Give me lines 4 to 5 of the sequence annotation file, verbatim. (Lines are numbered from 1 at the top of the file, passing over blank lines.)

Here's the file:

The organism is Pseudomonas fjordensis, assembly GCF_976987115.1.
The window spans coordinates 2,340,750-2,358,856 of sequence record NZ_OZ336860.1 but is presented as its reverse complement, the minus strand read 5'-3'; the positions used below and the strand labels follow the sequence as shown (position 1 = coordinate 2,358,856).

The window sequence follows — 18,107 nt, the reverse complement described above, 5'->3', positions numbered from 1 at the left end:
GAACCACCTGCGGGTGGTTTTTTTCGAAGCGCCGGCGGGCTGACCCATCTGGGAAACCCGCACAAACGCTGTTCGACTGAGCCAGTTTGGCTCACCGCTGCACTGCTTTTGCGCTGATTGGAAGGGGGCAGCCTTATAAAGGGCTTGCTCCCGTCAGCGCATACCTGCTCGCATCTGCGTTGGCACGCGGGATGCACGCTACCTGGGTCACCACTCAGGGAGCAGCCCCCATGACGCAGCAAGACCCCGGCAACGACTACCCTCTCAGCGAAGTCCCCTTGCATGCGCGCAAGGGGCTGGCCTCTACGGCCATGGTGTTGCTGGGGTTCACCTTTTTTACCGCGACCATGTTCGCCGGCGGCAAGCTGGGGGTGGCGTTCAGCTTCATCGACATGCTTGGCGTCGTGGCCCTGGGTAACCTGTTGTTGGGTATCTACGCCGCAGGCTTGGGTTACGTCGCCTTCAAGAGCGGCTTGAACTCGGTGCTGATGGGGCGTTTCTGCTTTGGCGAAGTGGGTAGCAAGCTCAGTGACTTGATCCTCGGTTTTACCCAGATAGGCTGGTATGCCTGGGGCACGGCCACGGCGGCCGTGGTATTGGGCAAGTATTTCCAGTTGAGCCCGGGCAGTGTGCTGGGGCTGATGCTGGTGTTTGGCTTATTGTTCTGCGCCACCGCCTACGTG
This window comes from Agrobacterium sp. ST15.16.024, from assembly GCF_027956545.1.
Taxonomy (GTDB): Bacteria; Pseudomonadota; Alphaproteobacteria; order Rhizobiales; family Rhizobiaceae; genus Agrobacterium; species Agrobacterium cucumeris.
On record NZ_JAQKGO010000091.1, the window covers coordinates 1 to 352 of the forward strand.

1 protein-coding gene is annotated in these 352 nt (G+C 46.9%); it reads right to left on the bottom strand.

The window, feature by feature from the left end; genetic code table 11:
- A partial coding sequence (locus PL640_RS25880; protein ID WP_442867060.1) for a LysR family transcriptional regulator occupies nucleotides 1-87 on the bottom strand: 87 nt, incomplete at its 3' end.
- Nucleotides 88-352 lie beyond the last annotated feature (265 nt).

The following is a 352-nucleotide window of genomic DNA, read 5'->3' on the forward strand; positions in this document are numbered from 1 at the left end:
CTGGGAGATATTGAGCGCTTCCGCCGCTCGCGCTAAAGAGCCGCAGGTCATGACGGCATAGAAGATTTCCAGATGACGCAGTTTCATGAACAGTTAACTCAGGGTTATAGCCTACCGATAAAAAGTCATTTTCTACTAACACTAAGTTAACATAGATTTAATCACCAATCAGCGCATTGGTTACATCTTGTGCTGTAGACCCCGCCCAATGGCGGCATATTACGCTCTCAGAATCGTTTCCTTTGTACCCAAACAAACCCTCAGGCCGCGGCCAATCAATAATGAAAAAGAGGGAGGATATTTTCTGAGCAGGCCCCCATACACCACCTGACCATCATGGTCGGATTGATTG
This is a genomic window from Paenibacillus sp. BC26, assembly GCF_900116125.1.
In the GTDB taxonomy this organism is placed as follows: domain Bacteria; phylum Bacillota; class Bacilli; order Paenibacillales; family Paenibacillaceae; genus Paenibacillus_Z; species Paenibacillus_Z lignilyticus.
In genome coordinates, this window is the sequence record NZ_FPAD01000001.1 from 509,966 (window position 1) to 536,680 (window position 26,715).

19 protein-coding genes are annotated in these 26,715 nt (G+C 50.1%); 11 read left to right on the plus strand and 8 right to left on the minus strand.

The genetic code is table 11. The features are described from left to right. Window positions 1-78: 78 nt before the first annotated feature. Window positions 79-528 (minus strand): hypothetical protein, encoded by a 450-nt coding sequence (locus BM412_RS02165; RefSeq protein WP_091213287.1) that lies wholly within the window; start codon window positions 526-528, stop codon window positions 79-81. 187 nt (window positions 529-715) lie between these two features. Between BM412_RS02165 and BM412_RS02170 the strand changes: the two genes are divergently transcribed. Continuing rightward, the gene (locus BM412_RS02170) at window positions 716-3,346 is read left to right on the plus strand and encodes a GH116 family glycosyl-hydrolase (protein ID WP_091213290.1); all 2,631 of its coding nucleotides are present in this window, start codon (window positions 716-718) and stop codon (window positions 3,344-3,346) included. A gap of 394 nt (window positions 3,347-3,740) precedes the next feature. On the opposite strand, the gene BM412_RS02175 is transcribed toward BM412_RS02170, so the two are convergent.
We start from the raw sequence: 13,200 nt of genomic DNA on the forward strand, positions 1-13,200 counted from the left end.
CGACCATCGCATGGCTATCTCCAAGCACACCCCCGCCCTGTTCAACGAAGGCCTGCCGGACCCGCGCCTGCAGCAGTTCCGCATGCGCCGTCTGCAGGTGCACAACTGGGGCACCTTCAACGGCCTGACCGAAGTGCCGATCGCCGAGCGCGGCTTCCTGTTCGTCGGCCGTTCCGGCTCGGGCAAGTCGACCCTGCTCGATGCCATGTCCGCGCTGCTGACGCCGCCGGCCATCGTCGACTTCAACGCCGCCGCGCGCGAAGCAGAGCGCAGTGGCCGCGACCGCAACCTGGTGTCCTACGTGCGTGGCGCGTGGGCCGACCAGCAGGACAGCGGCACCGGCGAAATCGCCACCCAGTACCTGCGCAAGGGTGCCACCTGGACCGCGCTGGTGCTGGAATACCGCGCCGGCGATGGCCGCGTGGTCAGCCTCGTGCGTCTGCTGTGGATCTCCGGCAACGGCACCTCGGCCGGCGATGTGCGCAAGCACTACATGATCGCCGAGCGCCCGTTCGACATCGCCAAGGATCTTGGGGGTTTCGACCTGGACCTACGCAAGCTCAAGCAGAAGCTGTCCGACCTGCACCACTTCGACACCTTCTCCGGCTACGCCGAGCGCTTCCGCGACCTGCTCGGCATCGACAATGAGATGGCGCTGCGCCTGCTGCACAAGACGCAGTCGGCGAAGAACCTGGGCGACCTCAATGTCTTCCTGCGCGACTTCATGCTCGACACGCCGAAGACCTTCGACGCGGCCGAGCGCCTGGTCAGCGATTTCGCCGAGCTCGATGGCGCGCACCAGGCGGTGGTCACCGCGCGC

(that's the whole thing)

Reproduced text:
GAACCACCTGCGGGTGGTTTTTTTCGAAGCGCCGGCGGGCTGACCCATCTGGGAAACCCGCACAAACGCTGTTCGACTGAGCCAGTTTGGCTCACCGCTGCACTGCTTTTGCGCTGATTGGAAGGGGGCAGCCTTATAAAGGGCTTGCTCCCGTCAGCGCATACCTGCTCGCATCTGCGTTGGCACGCGGGATGCACGCTACCTGGGTCACCACTCAGGGAGCAGCCCCCATGACGCAGCAAGACCCCGGCAACGACTACCCTCTCAGCGAAGTCCCCTTGCATGCGCGCAAGGGGCTGGCCTCTACGGCCATGGTGTTGCTGGGGTTCACCTTTTTTACCGCGACCATGTTCGCCGGCGGCAAGCTGGGGGTGGCGTTCAGCTTCATCGACATGCTTGGCGTCGTGGCCCTGGGTAACCTGTTGTTGGGTATCTACGCCGCAGGCTTGGGTTACGTCGCCTTCAAGAGCGGCTTGAACTCGGTGCTGATGGGGCGTTTCTGCTTTGGCGAAGTGGGTAGCAAGCTCAGTGACTTGATCCTCGGTTTTACCCAGATAGGCTGGTATGCCTGGGGCACGGCCACGGCGGCCGTGGTATTGGGCAAGTATTTCCAGTTGAGCCCGGGCAGTGTGCTGGGGCTGATGCTGGTGTTTGGCTTATTGTTCTGCGCCACCGCCTACGTG
This window comes from Agrobacterium sp. ST15.16.024, from assembly GCF_027956545.1.